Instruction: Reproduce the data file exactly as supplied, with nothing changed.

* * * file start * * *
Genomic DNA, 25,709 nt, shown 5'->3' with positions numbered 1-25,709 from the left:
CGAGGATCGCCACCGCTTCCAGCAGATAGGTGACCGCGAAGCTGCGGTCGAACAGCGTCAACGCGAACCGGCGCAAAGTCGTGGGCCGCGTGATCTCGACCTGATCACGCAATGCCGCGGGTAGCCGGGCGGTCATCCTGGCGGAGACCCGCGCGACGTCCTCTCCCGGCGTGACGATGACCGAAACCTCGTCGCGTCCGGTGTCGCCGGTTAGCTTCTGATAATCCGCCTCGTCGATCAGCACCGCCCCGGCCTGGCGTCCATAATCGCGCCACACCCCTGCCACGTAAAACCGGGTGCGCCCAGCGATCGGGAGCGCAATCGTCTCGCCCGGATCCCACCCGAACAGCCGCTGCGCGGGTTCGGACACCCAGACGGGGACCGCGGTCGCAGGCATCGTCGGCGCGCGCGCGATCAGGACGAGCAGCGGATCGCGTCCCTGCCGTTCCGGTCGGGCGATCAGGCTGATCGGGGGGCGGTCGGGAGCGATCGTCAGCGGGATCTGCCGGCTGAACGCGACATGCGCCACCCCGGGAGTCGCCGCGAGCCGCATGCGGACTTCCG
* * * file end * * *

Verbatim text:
Genomic DNA, 25,709 nt, shown 5'->3' with positions numbered 1-25,709 from the left:
CGAGGATCGCCACCGCTTCCAGCAGATAGGTGACCGCGAAGCTGCGGTCGAACAGCGTCAACGCGAACCGGCGCAAAGTCGTGGGCCGCGTGATCTCGACCTGATCACGCAATGCCGCGGGTAGCCGGGCGGTCATCCTGGCGGAGACCCGCGCGACGTCCTCTCCCGGCGTGACGATGACCGAAACCTCGTCGCGTCCGGTGTCGCCGGTTAGCTTCTGATAATCCGCCTCGTCGATCAGCACCGCCCCGGCCTGGCGTCCATAATCGCGCCACACCCCTGCCACGTAAAACCGGGTGCGCCCAGCGATCGGGAGCGCAATCGTCTCGCCCGGATCCCACCCGAACAGCCGCTGCGCGGGTTCGGACACCCAGACGGGGACCGCGGTCGCAGGCATCGTCGGCGCGCGCGCGATCAGGACGAGCAGCGGATCGCGTCCCTGCCGTTCCGGTCGGGCGATCAGGCTGATCGGGGGGCGGTCGGGAGCGATCGTCAGCGGGATCTGCCGGCTGAACGCGACATGCGCCACCCCGGGAGTCGCCGCGAGCCGCATGCGGACTTCCG